GOP candidate Kashkari proposes tax breaks

Published on NewsOK Modified: March 25, 2014 at 5:56 pm •  Published: March 25, 2014
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SACRAMENTO, Calif. (AP) — A 10-year corporate tax credit for companies that move to California and create more than 100 new jobs, diverting nearly $10 billion in high-speed rail bond money to water storage projects and promoting fracking for oil and natural gas are among the policy proposals released Tuesday by Republican gubernatorial candidate Neel Kashkari.

The proposals read like a wish list of proposals Republican lawmakers in the state Legislature have pushed over the last decade. Democrats hold large majorities in both houses and the governorship, making political compromises on GOP priorities difficult or even unnecessary.

Kashkari, the former U.S. Treasury official who oversaw the bank bailout at the height of the financial crisis, has said he would rely on that experience to overcome longstanding political divisions in the state capital. He noted that Troubled Asset Relief Program had bipartisan support in Congress and spanned Republican and Democratic presidential administrations.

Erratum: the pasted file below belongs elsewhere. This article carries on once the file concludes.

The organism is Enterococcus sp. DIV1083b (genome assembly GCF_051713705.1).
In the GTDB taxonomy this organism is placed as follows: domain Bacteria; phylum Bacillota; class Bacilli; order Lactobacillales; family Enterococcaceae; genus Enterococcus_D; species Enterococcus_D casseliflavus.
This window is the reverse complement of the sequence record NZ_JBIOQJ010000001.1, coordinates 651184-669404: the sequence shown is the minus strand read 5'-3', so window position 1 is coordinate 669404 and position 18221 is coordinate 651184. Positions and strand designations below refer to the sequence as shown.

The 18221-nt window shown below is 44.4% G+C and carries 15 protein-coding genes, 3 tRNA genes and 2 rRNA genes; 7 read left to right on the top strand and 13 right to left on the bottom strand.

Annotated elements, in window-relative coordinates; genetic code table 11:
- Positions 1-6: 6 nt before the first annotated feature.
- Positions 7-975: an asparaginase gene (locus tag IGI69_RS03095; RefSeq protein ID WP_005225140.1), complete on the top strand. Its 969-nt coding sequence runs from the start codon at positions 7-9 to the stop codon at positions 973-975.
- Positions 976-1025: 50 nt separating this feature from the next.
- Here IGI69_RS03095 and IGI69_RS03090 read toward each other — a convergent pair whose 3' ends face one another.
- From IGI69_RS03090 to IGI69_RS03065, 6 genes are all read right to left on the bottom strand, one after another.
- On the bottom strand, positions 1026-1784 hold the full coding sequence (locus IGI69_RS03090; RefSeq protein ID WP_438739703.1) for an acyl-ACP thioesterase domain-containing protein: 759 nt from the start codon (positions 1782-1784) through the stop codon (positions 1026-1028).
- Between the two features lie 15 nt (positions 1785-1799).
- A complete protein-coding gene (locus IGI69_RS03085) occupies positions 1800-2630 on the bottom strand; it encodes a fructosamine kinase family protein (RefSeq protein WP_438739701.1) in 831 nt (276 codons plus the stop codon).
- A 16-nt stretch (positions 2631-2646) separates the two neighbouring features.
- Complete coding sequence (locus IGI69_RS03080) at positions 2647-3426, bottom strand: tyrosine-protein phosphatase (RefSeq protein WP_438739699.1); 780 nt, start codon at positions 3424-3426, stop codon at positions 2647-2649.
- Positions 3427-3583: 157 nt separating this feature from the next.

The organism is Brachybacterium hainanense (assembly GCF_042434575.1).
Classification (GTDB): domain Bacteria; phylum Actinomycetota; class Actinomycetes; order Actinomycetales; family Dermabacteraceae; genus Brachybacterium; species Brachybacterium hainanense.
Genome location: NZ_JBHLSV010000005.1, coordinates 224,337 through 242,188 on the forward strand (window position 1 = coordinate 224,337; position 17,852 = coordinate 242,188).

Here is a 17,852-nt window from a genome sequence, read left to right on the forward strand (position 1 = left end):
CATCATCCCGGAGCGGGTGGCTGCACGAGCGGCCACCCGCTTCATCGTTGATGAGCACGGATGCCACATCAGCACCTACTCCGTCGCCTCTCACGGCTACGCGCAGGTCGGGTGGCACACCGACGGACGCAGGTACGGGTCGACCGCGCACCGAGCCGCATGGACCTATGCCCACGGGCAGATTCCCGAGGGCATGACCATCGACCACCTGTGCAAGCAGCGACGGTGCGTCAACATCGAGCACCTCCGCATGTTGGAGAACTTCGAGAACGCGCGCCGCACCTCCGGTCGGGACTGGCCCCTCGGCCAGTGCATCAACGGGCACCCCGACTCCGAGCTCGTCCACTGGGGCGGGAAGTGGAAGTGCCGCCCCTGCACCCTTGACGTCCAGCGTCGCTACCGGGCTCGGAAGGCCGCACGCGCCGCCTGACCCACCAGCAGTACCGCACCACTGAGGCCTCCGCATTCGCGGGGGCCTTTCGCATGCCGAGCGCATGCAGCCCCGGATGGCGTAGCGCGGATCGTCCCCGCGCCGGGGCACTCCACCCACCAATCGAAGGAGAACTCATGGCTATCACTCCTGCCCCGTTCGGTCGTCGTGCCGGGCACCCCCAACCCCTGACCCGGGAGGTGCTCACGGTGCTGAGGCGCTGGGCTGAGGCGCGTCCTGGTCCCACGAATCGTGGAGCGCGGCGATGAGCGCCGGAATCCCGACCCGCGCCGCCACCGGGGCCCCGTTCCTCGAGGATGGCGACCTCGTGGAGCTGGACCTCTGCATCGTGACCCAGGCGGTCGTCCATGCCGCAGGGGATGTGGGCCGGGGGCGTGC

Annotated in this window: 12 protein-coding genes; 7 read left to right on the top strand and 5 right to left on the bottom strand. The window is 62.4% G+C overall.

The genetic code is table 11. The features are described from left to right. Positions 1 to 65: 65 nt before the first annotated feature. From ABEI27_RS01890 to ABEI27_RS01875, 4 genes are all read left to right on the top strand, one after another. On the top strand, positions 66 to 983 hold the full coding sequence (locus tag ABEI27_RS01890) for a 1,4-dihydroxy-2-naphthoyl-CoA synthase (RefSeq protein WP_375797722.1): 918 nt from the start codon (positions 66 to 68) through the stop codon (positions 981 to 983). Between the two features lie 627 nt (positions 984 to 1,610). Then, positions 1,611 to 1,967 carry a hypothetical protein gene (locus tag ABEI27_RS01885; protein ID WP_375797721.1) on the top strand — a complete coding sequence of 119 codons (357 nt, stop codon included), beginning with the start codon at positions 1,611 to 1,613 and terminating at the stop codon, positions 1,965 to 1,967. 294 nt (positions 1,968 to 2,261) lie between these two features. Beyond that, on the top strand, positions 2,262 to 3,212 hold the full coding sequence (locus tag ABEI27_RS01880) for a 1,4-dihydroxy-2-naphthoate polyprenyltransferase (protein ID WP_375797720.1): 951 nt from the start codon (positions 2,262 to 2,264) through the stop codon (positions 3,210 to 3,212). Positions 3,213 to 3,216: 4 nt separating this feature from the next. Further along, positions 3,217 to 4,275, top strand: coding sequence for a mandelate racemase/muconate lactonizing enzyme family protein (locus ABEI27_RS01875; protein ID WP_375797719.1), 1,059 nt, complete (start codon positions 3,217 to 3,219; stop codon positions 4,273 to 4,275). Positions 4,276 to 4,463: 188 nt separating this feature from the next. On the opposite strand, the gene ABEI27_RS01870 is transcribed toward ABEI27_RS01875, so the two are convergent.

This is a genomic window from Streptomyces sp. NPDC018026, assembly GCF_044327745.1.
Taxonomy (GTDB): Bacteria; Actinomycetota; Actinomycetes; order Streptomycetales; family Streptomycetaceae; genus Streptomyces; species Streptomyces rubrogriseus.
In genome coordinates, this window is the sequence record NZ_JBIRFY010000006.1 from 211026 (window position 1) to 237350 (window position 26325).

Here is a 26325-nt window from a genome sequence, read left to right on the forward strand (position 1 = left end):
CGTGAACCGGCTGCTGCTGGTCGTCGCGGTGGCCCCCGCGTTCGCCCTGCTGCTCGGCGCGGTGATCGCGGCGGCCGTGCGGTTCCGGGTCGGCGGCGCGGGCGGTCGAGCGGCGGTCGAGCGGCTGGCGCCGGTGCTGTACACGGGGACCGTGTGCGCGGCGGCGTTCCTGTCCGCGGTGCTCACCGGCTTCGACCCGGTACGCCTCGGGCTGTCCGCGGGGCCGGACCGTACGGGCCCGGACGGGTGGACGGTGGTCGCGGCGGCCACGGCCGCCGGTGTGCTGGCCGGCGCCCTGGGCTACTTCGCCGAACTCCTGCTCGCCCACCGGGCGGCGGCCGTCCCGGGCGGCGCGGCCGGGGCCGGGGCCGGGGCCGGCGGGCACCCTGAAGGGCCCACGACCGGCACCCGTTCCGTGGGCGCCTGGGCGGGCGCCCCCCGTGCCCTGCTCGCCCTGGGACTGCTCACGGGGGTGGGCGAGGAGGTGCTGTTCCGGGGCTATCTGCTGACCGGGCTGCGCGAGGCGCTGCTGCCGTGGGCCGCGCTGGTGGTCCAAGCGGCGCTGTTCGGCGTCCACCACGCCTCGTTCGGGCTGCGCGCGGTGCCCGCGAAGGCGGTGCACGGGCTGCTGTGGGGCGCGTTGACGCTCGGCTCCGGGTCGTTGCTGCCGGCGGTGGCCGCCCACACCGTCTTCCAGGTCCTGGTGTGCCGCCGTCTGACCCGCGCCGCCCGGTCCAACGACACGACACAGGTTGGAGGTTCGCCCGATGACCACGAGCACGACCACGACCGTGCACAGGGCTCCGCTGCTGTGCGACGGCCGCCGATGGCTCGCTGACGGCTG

But ideas such as reforming the California Environmental Quality Act, a complex maze of regulations that businesses and developers say stymies growth, have strong opposition and lobbying interests that have blocked most efforts to change it, including some by Democrats. Gov. Jerry Brown sought a CEQA overhaul last year but settled instead for legislation that tinkered with elements of the law.

"Neel will champion CEQA reform that ends abusive lawsuits and provides process certainty to all, not just well-connected interests that are able to win the special favor of the governor and powerful legislators," his jobs proposals says.

Kashkari said the environmental law is hurting California's ability to tap billions in revenue-generating oil and natural gas, a practice he would like to see expanded through the process of hydraulic fracturing, or fracking. Brown, a Democrat, has largely supported the practice in California's Central Valley oil region and signed legislation last year to establish the state's first rules on disclosure and permitting for fracking.

Environmentalists have been unhappy with Brown's refusal to place a moratorium on the practice and have dogged him at public events, including trying to shout him down during his address earlier this month at the Democratic Party's state convention in Los Angeles.

Dan Newman, a spokesman for the governor, referred to the plan as "political rhetoric."

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